UX Copywriting Sample for Fitness App

This was a personal project I used to showcase my thought process behind UX writing and microcopy.

For this project, the challenge was to write copy for an introduction screen and onboarding process for ActiveWell, an imaginary fitness app with a professional yet upbeat brand identity.

The problem: The previous UX copy was dry, cluttered, and long-winded, leaving users less engaged with the product overall. Because the text lacked personality or clarity, it was likely that many users would close out of the app before finishing the onboarding process.

The challenge? Improve the UX copy for:

  • The welcome screen
  • Three feature screens
  • Onboarding process that includes basic user information, fitness goals, and workout preferences.

As I tackled this project, I set out to write for…

  • Clarity and conciseness: The flow should be easy to understand and work through, no matter your experience level. Each screen should feel engaging while not being too wordy.
  • Tone and branding: Research shows that people who use fitness apps most often fall into the range of 20 to 40 years old. But anyone interested in a fit and healthy lifestyle can sign up for ActiveWell — and that means that the tone should be fun to read, while not being overly full of jargon. With that in mind, I opted for a clear, conversational tone, with the occasional use of words or emojis to convey ActiveWell’s upbeat voice.
  • Context: I investigated other apps’ onboarding flows to understand the context of each screen’s UX copy.
  • User empathy: People of all ages, fitness levels, and backgrounds can use an app like ActiveWell. This means that the copy should guide them in a way that addresses their possible concerns — like getting to choose workouts that won’t be too hard, and that they find fun.

The welcome screen flow

With these notes, I wrote the initial screen for users who have freshly downloaded the app. This took the UX copy from dry (albeit clear), to a little more upbeat and memorable.

How I changed the UX copy on the welcome screen.

Then, I set out to tackle the content on the features screens. Originally, here’s what the text looked like:

  • Integrates with your devices: The app offers a feature to integrate with your Fitbit or Apple Watch to change and track your workouts more easily.
  • Use the chat feature for help: The chat feature allows you to talk to professionals who can teach you how to do workouts that are more confusing or challenging.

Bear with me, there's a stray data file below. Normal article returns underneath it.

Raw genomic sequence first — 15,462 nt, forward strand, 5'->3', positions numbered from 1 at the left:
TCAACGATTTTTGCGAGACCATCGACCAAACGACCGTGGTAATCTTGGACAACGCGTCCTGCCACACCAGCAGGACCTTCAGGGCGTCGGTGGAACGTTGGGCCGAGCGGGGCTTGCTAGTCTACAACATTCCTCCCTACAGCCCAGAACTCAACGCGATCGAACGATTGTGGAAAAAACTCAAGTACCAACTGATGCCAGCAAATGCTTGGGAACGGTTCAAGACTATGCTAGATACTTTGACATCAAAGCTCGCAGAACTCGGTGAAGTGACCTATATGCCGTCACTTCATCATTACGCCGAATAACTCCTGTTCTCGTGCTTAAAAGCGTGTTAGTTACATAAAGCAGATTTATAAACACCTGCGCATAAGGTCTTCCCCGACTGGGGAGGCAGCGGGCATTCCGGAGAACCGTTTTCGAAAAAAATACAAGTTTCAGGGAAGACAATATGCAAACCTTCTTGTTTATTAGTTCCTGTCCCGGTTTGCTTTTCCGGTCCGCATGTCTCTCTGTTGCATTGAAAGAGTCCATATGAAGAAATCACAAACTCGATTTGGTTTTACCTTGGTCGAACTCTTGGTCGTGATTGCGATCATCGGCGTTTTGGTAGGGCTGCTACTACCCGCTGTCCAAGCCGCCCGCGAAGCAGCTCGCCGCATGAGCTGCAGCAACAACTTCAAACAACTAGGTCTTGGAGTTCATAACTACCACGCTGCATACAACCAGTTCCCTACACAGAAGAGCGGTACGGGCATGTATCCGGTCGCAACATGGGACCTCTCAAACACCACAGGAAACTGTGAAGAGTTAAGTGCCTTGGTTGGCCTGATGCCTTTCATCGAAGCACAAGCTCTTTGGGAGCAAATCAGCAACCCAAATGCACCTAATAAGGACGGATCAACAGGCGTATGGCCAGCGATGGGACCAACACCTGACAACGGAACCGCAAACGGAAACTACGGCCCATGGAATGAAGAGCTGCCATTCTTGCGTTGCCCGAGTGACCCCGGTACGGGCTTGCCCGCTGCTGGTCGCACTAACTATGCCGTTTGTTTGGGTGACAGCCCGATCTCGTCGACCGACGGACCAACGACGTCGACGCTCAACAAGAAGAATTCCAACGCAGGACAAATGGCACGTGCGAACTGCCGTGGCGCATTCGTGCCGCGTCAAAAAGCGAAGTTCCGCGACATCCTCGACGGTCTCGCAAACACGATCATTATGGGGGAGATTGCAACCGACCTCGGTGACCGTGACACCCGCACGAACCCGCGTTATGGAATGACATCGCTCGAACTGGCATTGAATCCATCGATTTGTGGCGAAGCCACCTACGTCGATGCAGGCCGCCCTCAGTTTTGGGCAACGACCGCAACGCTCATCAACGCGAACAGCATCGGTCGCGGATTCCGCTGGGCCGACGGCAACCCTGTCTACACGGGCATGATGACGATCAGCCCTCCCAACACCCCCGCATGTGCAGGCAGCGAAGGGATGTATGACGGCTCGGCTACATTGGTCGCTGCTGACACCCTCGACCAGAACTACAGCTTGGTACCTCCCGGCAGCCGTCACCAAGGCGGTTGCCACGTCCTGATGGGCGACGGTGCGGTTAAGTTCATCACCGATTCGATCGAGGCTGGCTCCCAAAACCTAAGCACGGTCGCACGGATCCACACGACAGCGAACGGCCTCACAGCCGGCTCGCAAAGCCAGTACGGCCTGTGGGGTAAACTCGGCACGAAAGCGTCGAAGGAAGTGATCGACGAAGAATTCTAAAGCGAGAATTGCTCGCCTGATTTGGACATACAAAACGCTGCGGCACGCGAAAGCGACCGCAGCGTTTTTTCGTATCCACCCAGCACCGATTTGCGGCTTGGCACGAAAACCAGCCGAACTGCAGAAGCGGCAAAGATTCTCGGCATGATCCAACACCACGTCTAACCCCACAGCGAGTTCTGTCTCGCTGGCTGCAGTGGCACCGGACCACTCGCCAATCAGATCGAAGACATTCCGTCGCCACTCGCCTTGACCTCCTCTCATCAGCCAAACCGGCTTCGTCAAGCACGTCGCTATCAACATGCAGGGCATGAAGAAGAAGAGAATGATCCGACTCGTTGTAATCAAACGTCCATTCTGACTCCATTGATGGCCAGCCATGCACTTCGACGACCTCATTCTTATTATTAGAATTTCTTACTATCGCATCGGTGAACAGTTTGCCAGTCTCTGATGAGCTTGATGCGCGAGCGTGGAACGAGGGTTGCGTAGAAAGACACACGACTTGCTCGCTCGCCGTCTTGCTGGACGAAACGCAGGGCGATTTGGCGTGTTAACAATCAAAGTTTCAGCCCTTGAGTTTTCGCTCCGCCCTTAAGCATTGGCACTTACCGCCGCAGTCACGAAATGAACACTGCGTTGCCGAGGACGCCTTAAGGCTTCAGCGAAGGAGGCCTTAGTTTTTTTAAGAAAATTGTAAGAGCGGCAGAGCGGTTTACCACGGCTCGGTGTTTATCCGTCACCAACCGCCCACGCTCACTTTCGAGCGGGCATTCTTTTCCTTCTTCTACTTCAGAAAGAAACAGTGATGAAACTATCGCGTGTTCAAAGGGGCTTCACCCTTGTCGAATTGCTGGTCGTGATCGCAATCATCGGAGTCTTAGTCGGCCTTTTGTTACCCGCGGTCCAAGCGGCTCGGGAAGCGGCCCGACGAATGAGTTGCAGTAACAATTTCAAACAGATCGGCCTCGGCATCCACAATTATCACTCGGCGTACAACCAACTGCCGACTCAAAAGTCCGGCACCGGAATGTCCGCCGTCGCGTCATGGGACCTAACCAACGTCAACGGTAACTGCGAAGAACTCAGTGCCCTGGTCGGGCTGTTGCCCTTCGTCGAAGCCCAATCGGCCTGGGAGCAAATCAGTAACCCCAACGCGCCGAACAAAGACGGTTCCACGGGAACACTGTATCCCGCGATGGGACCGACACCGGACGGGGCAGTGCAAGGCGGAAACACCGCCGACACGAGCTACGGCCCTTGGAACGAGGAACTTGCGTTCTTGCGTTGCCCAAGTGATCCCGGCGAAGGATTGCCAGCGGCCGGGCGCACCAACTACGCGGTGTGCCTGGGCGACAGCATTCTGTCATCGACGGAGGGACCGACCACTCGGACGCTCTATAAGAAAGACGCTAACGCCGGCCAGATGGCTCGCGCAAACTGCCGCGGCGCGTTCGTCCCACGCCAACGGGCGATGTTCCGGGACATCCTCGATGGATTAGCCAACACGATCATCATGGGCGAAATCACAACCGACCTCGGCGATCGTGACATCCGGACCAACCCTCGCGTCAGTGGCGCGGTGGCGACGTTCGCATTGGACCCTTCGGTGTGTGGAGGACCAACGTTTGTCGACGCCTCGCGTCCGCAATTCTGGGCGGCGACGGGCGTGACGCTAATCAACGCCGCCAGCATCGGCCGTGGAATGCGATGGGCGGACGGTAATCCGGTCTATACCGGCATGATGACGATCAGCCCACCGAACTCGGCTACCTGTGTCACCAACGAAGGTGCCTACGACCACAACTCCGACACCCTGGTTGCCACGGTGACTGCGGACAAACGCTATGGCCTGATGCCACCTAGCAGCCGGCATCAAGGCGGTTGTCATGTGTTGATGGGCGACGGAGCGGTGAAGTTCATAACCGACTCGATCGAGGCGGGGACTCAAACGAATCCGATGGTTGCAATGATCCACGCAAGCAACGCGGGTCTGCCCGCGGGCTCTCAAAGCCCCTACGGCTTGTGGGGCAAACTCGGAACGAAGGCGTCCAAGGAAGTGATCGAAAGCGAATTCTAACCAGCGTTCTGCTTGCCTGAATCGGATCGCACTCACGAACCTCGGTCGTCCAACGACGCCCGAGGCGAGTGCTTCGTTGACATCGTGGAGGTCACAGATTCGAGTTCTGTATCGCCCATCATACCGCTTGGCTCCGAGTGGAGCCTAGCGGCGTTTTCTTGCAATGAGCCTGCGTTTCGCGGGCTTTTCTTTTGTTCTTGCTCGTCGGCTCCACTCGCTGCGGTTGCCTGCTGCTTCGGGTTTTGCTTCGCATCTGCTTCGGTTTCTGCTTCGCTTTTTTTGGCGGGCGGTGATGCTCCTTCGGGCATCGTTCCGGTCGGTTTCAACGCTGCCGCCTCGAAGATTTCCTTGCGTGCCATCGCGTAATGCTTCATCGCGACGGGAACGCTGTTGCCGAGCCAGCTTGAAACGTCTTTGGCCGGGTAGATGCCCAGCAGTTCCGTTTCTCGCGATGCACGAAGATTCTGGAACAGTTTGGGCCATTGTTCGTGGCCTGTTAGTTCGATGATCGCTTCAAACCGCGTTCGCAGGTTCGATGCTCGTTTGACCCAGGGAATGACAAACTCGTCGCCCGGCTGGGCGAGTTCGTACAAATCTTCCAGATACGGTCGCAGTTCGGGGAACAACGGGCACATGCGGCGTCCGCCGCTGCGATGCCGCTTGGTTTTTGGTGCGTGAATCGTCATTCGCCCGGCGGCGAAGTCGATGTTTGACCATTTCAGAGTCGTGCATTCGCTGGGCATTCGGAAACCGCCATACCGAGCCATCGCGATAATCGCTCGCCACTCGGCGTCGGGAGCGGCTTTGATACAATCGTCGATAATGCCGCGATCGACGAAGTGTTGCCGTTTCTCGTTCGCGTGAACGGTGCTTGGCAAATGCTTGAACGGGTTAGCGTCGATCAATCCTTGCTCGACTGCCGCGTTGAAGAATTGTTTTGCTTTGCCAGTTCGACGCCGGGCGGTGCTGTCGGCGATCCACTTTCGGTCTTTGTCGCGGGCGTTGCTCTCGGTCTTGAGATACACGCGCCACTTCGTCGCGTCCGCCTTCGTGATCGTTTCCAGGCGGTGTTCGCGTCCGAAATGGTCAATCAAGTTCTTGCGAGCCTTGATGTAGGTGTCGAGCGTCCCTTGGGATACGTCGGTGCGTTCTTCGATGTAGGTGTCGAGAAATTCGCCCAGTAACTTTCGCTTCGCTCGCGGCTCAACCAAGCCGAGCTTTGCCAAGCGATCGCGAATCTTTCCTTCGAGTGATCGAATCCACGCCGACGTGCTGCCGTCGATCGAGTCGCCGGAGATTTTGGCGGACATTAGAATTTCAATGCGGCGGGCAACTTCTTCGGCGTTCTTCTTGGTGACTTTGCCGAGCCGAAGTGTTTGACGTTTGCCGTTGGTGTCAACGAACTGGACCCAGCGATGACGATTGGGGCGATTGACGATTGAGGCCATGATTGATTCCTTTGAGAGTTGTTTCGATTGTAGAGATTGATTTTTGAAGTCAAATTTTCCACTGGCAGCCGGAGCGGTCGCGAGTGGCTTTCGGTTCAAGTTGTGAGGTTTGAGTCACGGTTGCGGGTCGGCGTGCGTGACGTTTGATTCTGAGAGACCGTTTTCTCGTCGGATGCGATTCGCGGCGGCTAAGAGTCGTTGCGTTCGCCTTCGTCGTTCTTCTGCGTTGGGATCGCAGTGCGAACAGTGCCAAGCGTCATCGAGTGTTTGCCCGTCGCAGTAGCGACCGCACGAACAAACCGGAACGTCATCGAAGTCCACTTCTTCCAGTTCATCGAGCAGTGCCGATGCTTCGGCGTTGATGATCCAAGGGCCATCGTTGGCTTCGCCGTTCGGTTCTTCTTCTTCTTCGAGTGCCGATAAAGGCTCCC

• Numerous workouts to choose from: ActiveWell has many workouts available, so you can pick an option that fits your schedule and preferences.

While the copy did make sense, it definitely could have been more readable. And it didn’t seem to embody ActiveWell’s upbeat yet professional brand voice.

Here’s how I rewrote it to keep it incredibly clear and personable:

The onboarding process

This is where the brand voice for ActiveWell had a chance to shine. The onboarding process included a screen for goals, user information, scheduling details, and workout preferences.

This image shows how I changed the UX copy in "goals" screen of the fitness app.
This screen’s UX copy was changed to be more conversational and clear.
This shows how I changed the UX copy for the "basic information" page.
In this screen, I anticipated that some users might have reservations about entering their birthdate or weight. This is where I included a reassuring message explaining that this information is only used to customize their experience.
How I changed the UX copy on the onboarding screens.
These onboarding screens were only slightly changed to improve the brand voice.

Final screen

The final screen was dry and lacking in ActiveWell’s personality, although it was clear and easy to follow. Here’s how I changed it to be more conversational and upbeat, while still keeping clarity in mind.

How I changed the UX copy on the final screen.

The Results

The new UX copy helped more clearly guide users through each step of the process, while staying true to ActiveWell’s brand voice. Overall, it helped create a smoother app experience that felt more trustworthy and empathetic to those using it.

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